My dad dug coal... down there with thy folks... down where their is no light, and if there were, it would not pierce the coal dust. That was the days when the war for the unions was being waged, when miners died from the dust, the damp, and the Pinkerton man.
Looks like we're heading that way again in places in America where the sun does not shine as brightly...
Thee and thine are in my thoughts, sister.
Thine in the light
lor

 
At 6:27 AM, Blogger Plain Foolish said...

I sometimes wonder if education wouldn't be more accessible to children from marginalized cultures if we didn't continue that marginalization in the classroom. I can remember my entire class being told very sternly not to "talk like hicks" for using some regionalism, or the constant refrain from one of my teachers: "hain't hain't a word!"

And of course the music we listened to at home was completely ignored in music appreciation - country, bluegrass, and old-time music were not to be appreciated so much as music that conveyed different class markers. It wasn't until I got to college that I found out that much of the music I listened to at home had roots in both Europe and Africa, some reaching as far back as the Middle Ages. It took even longer for me to realize the roots of the speech patterns that I worked so hard to conceal when I went out East to college.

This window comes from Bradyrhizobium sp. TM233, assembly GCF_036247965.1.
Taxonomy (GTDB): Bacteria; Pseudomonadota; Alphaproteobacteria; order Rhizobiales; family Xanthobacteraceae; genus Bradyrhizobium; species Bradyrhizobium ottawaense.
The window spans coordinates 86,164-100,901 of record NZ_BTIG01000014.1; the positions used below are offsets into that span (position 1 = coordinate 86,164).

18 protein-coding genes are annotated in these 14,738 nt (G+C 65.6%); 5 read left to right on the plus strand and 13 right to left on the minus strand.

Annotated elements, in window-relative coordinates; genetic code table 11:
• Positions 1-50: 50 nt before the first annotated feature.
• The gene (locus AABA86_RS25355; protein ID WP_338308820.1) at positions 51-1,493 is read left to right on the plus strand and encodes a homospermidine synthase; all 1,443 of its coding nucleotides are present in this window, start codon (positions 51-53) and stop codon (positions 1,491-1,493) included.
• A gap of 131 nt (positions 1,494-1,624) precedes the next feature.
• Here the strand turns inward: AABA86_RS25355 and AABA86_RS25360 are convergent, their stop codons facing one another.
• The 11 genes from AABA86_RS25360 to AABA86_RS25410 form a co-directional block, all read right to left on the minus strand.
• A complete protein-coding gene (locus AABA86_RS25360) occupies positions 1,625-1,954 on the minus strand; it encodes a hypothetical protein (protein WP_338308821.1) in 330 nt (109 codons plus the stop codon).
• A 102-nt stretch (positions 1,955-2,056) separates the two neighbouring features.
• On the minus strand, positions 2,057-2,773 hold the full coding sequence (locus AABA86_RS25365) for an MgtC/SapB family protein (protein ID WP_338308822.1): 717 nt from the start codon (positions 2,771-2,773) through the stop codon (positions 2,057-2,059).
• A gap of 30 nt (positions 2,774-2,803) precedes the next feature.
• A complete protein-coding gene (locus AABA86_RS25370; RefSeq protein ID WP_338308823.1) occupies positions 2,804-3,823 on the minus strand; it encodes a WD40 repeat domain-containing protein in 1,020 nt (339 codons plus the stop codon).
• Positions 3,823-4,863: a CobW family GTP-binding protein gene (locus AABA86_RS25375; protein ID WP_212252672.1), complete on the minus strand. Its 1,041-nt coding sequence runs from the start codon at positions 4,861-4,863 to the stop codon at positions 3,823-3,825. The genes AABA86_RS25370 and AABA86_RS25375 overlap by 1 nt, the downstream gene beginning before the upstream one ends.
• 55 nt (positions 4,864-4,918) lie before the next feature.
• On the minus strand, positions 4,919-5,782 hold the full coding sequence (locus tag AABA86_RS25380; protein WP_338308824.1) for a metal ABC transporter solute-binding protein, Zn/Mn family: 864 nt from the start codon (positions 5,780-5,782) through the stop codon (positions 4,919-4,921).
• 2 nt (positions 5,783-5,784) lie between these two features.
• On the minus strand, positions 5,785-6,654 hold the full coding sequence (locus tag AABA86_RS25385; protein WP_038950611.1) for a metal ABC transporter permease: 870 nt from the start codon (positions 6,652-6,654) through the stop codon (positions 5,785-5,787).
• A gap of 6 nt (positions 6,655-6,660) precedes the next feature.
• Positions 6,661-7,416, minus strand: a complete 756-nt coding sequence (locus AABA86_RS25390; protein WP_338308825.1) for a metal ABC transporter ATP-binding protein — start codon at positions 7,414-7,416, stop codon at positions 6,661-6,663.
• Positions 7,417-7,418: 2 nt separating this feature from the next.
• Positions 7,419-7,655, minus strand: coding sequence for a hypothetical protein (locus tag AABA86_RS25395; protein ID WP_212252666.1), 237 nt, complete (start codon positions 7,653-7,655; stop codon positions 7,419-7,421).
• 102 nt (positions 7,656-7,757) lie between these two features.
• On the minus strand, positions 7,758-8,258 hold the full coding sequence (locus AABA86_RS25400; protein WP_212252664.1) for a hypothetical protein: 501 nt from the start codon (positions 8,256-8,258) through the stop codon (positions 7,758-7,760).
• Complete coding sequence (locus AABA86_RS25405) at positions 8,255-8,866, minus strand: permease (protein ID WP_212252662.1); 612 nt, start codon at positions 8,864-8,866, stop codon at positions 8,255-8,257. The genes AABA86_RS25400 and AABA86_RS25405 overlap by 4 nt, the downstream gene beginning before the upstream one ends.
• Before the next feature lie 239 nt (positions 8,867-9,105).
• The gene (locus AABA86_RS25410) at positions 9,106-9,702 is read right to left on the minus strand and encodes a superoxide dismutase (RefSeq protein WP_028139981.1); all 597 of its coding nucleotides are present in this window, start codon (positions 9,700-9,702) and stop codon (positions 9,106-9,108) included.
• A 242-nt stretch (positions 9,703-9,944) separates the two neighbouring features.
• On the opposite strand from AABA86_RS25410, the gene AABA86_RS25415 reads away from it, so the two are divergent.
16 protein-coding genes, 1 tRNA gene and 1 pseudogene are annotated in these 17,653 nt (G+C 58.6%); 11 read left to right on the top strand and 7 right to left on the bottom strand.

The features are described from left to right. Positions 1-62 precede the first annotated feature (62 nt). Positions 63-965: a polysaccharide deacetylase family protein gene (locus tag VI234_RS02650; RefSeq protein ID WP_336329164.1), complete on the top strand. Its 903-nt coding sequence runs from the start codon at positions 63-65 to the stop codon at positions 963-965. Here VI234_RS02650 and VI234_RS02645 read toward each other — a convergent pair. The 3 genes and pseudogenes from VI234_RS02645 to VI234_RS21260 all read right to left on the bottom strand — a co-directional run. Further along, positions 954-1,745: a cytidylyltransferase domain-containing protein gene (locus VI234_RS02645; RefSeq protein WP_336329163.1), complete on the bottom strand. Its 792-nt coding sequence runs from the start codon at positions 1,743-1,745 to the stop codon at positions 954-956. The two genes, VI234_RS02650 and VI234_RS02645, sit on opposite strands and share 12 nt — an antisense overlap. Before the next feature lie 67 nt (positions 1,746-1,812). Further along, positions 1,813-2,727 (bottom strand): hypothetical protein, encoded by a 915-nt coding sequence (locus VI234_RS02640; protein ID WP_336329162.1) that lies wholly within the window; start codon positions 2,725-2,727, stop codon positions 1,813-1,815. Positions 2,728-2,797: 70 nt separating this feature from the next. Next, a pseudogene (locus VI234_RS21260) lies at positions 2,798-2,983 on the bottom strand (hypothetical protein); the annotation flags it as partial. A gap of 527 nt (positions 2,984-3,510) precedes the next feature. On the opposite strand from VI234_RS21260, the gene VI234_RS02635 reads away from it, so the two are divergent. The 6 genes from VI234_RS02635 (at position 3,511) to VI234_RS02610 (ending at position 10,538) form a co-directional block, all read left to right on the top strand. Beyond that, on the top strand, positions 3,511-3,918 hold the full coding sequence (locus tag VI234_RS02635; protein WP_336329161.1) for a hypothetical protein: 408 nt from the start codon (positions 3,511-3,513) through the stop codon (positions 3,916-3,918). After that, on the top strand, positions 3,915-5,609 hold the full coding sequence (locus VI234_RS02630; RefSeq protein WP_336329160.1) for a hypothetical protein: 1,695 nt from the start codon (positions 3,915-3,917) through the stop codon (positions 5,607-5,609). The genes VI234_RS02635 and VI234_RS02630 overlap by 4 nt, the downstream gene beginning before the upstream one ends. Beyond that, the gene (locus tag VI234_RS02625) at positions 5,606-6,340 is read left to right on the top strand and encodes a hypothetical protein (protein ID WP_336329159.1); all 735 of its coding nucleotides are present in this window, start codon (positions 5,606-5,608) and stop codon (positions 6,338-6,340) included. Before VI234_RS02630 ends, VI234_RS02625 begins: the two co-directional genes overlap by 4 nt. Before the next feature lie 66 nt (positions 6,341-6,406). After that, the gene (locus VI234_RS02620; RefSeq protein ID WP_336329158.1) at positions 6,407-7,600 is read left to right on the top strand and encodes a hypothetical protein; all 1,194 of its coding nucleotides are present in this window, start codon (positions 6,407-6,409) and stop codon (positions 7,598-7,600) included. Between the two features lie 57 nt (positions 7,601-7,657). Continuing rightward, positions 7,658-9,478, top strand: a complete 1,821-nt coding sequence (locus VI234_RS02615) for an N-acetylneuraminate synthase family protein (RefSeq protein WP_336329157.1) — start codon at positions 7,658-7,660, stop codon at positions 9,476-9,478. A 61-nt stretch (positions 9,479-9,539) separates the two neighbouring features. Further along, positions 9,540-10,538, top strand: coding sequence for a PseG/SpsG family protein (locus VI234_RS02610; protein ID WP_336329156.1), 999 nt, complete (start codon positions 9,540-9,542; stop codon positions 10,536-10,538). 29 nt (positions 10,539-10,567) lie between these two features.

It saddens, but doesn't surprise me when I hear young people talk about school being for "other folks". Schooling is so basic to getting the other staples that we really need to look at how that education is presented. When it is insulting and either totally removed from daily experience or so dumbed down as to be not worth the effort, how can we expect children to want that education?